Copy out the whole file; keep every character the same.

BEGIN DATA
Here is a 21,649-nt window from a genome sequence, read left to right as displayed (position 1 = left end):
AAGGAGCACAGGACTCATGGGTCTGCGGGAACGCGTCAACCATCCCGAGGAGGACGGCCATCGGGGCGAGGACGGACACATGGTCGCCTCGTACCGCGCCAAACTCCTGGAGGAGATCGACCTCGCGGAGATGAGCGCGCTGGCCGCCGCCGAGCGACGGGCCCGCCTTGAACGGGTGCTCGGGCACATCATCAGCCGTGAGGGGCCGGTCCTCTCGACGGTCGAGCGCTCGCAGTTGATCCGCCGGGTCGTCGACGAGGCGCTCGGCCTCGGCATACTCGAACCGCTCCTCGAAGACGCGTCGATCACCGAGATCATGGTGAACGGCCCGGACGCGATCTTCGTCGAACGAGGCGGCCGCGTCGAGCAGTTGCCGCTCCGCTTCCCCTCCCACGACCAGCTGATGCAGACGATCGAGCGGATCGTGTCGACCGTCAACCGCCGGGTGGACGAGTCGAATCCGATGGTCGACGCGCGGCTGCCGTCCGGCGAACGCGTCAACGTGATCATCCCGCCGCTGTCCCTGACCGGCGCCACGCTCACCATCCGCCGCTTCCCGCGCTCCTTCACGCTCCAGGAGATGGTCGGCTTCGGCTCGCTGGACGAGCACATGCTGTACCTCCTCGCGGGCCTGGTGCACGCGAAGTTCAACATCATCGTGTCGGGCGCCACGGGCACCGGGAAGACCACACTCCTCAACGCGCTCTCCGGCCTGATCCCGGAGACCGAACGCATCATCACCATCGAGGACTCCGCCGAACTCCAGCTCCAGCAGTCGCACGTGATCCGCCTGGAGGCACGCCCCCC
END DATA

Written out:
Here is a 21,649-nt window from a genome sequence, read left to right as displayed (position 1 = left end):
AAGGAGCACAGGACTCATGGGTCTGCGGGAACGCGTCAACCATCCCGAGGAGGACGGCCATCGGGGCGAGGACGGACACATGGTCGCCTCGTACCGCGCCAAACTCCTGGAGGAGATCGACCTCGCGGAGATGAGCGCGCTGGCCGCCGCCGAGCGACGGGCCCGCCTTGAACGGGTGCTCGGGCACATCATCAGCCGTGAGGGGCCGGTCCTCTCGACGGTCGAGCGCTCGCAGTTGATCCGCCGGGTCGTCGACGAGGCGCTCGGCCTCGGCATACTCGAACCGCTCCTCGAAGACGCGTCGATCACCGAGATCATGGTGAACGGCCCGGACGCGATCTTCGTCGAACGAGGCGGCCGCGTCGAGCAGTTGCCGCTCCGCTTCCCCTCCCACGACCAGCTGATGCAGACGATCGAGCGGATCGTGTCGACCGTCAACCGCCGGGTGGACGAGTCGAATCCGATGGTCGACGCGCGGCTGCCGTCCGGCGAACGCGTCAACGTGATCATCCCGCCGCTGTCCCTGACCGGCGCCACGCTCACCATCCGCCGCTTCCCGCGCTCCTTCACGCTCCAGGAGATGGTCGGCTTCGGCTCGCTGGACGAGCACATGCTGTACCTCCTCGCGGGCCTGGTGCACGCGAAGTTCAACATCATCGTGTCGGGCGCCACGGGCACCGGGAAGACCACACTCCTCAACGCGCTCTCCGGCCTGATCCCGGAGACCGAACGCATCATCACCATCGAGGACTCCGCCGAACTCCAGCTCCAGCAGTCGCACGTGATCCGCCTGGAGGCACGCCCCCC